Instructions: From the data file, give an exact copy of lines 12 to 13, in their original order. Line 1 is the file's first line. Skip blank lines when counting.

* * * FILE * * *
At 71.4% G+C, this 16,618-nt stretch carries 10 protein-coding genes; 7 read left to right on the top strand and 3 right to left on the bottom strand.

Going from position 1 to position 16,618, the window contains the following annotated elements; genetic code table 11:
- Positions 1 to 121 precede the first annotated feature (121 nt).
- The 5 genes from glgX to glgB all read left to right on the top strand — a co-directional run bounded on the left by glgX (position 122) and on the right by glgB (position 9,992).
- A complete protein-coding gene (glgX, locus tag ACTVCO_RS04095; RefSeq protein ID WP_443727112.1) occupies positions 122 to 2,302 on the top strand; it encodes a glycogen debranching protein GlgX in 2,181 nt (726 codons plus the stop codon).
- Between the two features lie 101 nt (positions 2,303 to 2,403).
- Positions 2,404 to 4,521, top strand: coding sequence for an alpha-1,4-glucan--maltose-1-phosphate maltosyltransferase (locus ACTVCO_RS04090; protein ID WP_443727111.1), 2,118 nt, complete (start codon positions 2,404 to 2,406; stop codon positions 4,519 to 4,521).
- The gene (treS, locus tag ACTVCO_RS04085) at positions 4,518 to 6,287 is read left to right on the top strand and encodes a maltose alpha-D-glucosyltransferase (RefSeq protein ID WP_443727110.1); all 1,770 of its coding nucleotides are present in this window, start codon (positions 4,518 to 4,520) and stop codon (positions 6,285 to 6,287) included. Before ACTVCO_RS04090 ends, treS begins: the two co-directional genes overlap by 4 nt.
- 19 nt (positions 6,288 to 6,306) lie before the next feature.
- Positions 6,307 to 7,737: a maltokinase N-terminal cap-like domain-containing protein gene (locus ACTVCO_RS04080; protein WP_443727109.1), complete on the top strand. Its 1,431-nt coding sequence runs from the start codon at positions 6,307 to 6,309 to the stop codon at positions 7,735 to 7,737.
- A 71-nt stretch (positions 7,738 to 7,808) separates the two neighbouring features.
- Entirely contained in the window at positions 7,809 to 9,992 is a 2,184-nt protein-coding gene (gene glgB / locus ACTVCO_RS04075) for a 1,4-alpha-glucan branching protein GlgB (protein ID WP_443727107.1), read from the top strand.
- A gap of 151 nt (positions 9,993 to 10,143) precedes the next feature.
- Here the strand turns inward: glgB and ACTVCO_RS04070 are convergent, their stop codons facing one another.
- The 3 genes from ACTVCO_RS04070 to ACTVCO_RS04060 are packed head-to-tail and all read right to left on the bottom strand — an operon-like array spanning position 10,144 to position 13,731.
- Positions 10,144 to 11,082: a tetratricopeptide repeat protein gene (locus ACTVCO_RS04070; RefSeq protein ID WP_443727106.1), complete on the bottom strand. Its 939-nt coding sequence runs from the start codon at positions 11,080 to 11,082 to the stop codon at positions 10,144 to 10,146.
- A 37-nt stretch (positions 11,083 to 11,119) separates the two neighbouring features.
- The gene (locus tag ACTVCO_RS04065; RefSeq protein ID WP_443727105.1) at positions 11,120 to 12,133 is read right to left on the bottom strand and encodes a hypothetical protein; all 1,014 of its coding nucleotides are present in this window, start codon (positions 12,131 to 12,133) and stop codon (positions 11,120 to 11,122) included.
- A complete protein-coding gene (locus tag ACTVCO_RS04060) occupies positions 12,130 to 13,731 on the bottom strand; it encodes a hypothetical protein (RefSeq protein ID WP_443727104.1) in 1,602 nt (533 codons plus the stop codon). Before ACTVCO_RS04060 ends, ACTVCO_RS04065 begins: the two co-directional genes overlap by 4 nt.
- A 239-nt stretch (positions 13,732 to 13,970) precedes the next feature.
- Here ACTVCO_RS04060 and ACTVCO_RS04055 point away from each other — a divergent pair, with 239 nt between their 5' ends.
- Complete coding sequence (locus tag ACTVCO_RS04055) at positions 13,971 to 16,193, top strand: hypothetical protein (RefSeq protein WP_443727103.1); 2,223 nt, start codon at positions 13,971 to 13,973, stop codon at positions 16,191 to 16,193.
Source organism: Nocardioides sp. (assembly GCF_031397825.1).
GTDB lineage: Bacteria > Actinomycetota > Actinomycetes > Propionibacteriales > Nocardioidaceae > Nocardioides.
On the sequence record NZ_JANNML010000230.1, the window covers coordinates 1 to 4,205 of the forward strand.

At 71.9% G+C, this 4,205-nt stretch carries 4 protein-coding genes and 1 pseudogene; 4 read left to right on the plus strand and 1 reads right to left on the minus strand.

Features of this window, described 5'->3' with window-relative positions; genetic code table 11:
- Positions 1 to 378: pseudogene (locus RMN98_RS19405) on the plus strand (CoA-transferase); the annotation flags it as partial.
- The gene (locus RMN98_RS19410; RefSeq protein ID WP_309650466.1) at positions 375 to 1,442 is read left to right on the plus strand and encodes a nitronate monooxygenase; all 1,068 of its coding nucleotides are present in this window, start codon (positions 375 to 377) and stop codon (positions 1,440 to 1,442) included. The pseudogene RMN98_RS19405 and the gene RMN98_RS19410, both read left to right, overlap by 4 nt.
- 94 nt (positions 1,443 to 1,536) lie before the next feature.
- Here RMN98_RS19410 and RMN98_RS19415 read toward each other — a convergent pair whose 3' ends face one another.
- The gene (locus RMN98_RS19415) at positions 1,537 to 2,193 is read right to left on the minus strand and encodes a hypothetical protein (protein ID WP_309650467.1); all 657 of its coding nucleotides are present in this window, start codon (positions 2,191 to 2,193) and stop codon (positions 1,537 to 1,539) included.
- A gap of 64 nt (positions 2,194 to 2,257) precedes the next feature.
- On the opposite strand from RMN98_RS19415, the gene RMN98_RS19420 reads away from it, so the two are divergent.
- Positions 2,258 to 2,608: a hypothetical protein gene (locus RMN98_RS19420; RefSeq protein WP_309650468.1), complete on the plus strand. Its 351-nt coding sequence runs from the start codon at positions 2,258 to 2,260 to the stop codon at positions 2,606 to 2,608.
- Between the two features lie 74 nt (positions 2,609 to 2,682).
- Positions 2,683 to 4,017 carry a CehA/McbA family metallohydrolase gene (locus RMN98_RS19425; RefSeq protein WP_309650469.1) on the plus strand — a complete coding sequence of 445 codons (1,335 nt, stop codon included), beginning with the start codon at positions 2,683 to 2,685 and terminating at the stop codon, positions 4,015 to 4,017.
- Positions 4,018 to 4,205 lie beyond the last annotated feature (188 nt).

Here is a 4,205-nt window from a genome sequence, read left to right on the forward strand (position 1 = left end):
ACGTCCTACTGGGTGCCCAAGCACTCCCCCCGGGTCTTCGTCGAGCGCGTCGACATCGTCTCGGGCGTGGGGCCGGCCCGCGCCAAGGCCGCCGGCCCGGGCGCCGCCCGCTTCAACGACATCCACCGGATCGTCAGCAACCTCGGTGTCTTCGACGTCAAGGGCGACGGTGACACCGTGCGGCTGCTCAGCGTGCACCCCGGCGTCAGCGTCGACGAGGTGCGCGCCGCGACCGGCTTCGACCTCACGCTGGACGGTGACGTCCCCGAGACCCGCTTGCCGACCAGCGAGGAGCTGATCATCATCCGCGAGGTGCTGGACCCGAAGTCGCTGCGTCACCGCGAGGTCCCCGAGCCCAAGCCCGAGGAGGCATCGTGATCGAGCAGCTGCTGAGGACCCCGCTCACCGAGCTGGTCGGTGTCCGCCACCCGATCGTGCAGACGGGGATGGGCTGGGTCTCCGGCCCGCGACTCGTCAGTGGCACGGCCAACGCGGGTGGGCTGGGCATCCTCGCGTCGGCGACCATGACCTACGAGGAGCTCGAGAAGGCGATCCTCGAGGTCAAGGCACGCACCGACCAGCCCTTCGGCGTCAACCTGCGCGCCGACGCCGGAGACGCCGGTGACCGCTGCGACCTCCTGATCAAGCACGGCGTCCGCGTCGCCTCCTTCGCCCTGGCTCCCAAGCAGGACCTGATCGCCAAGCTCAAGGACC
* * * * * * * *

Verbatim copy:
- Entirely contained in the window at positions 7,809 to 9,992 is a 2,184-nt protein-coding gene (gene glgB / locus ACTVCO_RS04075) for a 1,4-alpha-glucan branching protein GlgB (protein ID WP_443727107.1), read from the top strand.
- A gap of 151 nt (positions 9,993 to 10,143) precedes the next feature.